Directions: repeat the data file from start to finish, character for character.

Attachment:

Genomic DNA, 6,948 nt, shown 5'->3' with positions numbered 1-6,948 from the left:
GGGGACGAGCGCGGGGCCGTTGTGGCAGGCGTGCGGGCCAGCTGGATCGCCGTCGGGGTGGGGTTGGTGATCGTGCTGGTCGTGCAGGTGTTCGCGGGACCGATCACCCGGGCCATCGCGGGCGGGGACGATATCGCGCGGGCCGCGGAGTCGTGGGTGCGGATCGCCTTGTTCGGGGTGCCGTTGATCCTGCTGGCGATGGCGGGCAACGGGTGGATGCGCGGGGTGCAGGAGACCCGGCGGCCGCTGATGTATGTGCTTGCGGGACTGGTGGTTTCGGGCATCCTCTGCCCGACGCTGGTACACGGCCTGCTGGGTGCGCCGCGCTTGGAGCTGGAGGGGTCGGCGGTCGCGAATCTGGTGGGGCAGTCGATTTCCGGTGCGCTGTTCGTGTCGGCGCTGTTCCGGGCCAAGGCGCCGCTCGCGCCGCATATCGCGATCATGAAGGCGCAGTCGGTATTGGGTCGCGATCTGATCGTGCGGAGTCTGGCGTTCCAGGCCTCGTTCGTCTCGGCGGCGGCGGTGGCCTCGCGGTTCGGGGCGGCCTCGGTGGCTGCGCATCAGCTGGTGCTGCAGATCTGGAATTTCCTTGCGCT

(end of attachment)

Genomic DNA, 6,948 nt, shown 5'->3' with positions numbered 1-6,948 from the left:
GGGGACGAGCGCGGGGCCGTTGTGGCAGGCGTGCGGGCCAGCTGGATCGCCGTCGGGGTGGGGTTGGTGATCGTGCTGGTCGTGCAGGTGTTCGCGGGACCGATCACCCGGGCCATCGCGGGCGGGGACGATATCGCGCGGGCCGCGGAGTCGTGGGTGCGGATCGCCTTGTTCGGGGTGCCGTTGATCCTGCTGGCGATGGCGGGCAACGGGTGGATGCGCGGGGTGCAGGAGACCCGGCGGCCGCTGATGTATGTGCTTGCGGGACTGGTGGTTTCGGGCATCCTCTGCCCGACGCTGGTACACGGCCTGCTGGGTGCGCCGCGCTTGGAGCTGGAGGGGTCGGCGGTCGCGAATCTGGTGGGGCAGTCGATTTCCGGTGCGCTGTTCGTGTCGGCGCTGTTCCGGGCCAAGGCGCCGCTCGCGCCGCATATCGCGATCATGAAGGCGCAGTCGGTATTGGGTCGCGATCTGATCGTGCGGAGTCTGGCGTTCCAGGCCTCGTTCGTCTCGGCGGCGGCGGTGGCCTCGCGGTTCGGGGCGGCCTCGGTGGCTGCGCATCAGCTGGTGCTGCAGATCTGGAATTTCCTTGCGCT